As an activist and founder of the Bay Area’s annual Open Science Summit, Joseph Jackson posed an intriguing question on Xconomy a few years ago: “Can a generation of “DIY” biology hobbyists help kickstart a new biotech revolution the way the home brew computer club did for personal computing?”
Jackson answered his own question a year later as a co-founder of BioCurious, a “hackerspace” in Sunnyvale, CA, intended as a community biotechnology lab for inventors, entrepreneurs, and others who believe that innovation should be accessible, affordable, and open to everyone. Now Jackson has partnered with Kevin Lustig, CEO of San Diego’s Assay Depot, to establish “Bio, Tech, & Beyond,” a community biotech lab in Carlsbad, CA, about 34 miles north of downtown San Diego. It’s holding an open house Friday.
While the community lab is open to all users, including students, Lustig and Jackson say they’re encouraged by the number of professional biotech researchers (“with day jobs”) who have expressed strong interest in leasing a lab bench to carry out experiments on their own time.
Scientists who make an important discovery in their regular job typically cede the intellectual property rights to their employer, whether they’re at a university or a research institute. While a scientist could set up a garage lab at home, federal biomedical funding agencies are often reluctant to award research grants to individuals in such circumstances.
As a result, “we’re seeing a lot of latent or pent-up demand among people who are post-docs and who want to be able to work on what they want to work on,” Jackson says.
“We represent an opportunity where they can come in with their idea, and very inexpensively come up with results,” says Lustig, who adds that he has been struggling to devise a catchy name that would perfectly describe the lab’s focus on early stage biotech research.
“It’s not really an incubator; our focus is on an earlier stage than that,” Lustig says.
I make a suggestion: How about “germinator?”
Lustig says he loves it, but who knows if it will stick? (It might seem too Schwarzeneggery, like “The Hot Zone” meets “The Terminator.”)
While the term “citizen science” arose in the ‘90s, the ethos has been around for centuries, encompassing the self-funded experiments of Isaac Newton and Benjamin Franklin, as well as contemporary efforts to crowdsource the search for extraterrestrial intelligence and protein-folding problems.
Jackson says that in more recent years, citizen science has spread its tendrils into mainstream biotechnology. Examples extend from the GenSpace community lab in New York City to LA Biohackers in downtown Los Angeles and Counter Culture Labs, a meetup group seeking to establish a biotechnology room of their own in Oakland, CA.
Jackson says he became passionate about changing the infrastructure of biotechnology while studying how file-sharing had transformed the Internet as an undergrad at Harvard. He learned there was this parallel development in biology, and has watched the DIY biology movement become a global phenomenon. To launch the BioCurious lab in Silicon Valley, Jackson and other founders raised $35,000 through a Kickstarter campaign.
In an e-mail, Jackson explains that BioCurious embodied one of the first attempts to bring citizen science into a biotechnology lab. “We had to learn as we went along,” he writes. “Now that I am launching version 2.0 here [in Carlsbad], we have already made many adjustments, especially focusing more on entrepreneurship and creating revenue streams for the lab itself (almost like a mini CRO that will pick up paying gigs to help fund operations).”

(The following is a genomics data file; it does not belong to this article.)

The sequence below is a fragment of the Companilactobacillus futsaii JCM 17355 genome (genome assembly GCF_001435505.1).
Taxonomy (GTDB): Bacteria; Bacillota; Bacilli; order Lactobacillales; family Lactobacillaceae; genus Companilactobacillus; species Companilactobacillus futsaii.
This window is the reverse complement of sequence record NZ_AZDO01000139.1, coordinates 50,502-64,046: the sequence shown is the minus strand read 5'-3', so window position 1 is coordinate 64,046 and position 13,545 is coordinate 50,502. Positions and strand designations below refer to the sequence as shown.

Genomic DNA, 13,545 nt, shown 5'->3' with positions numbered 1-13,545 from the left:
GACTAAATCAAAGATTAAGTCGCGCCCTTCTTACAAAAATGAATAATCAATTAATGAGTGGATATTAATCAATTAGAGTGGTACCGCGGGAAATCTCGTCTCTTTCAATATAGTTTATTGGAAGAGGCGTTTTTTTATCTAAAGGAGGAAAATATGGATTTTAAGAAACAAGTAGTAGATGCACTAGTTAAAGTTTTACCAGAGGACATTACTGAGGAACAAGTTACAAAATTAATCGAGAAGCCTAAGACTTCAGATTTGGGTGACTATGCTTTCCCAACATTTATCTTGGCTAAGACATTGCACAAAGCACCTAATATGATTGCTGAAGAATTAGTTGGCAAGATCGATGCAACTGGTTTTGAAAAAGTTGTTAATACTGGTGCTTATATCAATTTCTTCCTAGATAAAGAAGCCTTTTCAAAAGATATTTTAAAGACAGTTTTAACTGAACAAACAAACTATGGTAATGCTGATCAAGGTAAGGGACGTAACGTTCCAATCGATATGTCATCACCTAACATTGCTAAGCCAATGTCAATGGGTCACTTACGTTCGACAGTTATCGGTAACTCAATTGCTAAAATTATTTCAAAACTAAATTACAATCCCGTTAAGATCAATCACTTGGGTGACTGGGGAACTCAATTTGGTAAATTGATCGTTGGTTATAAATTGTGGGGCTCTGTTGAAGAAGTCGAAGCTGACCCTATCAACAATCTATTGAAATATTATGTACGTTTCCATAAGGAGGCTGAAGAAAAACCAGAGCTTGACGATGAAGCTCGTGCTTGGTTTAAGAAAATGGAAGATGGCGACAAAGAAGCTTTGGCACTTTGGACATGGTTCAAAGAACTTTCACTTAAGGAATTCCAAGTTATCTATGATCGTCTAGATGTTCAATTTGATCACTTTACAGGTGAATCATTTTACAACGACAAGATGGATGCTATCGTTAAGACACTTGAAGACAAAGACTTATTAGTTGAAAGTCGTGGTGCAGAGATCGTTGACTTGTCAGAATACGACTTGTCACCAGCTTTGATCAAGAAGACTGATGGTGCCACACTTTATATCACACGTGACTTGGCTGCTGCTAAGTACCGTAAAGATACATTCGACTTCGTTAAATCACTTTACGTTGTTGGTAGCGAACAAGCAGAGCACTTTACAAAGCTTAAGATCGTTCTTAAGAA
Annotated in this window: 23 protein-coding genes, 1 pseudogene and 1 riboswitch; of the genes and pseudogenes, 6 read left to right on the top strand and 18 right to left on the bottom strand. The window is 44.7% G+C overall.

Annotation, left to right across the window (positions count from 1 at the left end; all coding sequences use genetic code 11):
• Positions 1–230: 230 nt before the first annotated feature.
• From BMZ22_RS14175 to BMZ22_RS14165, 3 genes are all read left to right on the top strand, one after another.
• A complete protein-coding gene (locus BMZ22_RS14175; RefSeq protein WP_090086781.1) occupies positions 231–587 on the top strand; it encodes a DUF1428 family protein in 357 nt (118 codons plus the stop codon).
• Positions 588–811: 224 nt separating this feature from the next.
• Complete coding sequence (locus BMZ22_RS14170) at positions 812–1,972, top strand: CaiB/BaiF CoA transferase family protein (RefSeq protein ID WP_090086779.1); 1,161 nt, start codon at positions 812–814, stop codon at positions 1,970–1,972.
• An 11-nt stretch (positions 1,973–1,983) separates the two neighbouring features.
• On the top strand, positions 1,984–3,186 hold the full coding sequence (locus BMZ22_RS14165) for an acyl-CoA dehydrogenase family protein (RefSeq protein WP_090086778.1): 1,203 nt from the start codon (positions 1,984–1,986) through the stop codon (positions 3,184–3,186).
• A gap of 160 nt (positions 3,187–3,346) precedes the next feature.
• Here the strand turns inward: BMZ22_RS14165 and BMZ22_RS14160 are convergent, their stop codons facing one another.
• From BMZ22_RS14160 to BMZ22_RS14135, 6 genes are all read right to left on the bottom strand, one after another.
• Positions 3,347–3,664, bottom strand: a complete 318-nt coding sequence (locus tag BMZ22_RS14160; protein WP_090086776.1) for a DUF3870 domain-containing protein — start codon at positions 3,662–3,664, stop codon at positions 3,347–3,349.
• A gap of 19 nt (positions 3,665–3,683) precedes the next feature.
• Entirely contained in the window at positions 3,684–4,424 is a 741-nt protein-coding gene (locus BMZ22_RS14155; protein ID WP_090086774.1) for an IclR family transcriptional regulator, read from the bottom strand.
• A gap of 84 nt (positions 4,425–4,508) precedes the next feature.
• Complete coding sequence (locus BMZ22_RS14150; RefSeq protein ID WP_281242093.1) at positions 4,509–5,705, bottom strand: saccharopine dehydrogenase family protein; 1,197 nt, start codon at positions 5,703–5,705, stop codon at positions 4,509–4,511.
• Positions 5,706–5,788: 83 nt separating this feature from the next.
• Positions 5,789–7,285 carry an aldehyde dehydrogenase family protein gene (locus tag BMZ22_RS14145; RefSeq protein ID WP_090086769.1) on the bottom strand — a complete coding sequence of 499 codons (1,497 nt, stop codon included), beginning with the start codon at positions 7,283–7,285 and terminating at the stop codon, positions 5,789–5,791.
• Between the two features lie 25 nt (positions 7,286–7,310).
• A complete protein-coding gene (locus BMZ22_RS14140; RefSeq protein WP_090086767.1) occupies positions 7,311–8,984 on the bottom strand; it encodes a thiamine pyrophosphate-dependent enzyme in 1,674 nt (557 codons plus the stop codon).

In our interview, he explains, “We’re at that point where it feels like something has to change because of ‘pharmageddon’ and that whole implosion of the biotech industry. We’re trying to change the model for doing science. We’re trying to figure out the best way to enable creativity, but at the same time, you can’t have complete chaos.”
With 17 10-foot work benches, Jackson and Lustig say they have room for at least a dozen biotech startups, and perhaps as many as 15. The remaining space is for students, hobbyists, and tinkerers.
Rates for citizen scientists range from $100-$600 per month. Users paying the higher rates get a dedicated laboratory bench, equipment storage, and use of cell-culture storage space in a high-end freezer. Bio, Tech & Beyond also offers a basic rate of $10 per day.
The city of Carlsbad owns the building, which at one time was intended to be part of a new City Hall campus.
“We actually issued an RFP (request for proposals) in the summer of 2011 for an incubator that would be aligned with the business clusters in the area,” says Kathy Dodson, director of community and economic development for the city. There are more than 200 life sciences companies in the Carlsbad area, and city officials embraced Jackson’s proposal to combine citizen science with a community lab, science education center, and startup incubator.
Lustig and Jackson say they secured a five-year lease for the lab from the city for $1 per year. They have self-funded tenant improvements, doing some of the work themselves, and acquired surplus lab equipment for a fraction of its original cost.
“The equipment is not the failure point,” Lustig says. “It’s the consumables and maintaining the equipment where you can go broke paying for stuff.” They already have deals with Life Technologies for reagents and other lab supplies that are approaching their expiration date.
Can some DIY biology enthusiasts replicate what the home brew computer club did for personal computing?
If nothing else, the biotech germinator opening in Carlsbad represents an experiment in lowering the barriers to innovation. Lustig and Jackson say they’re encouraged that a new DIY biology group in San Diego already has 265 members.
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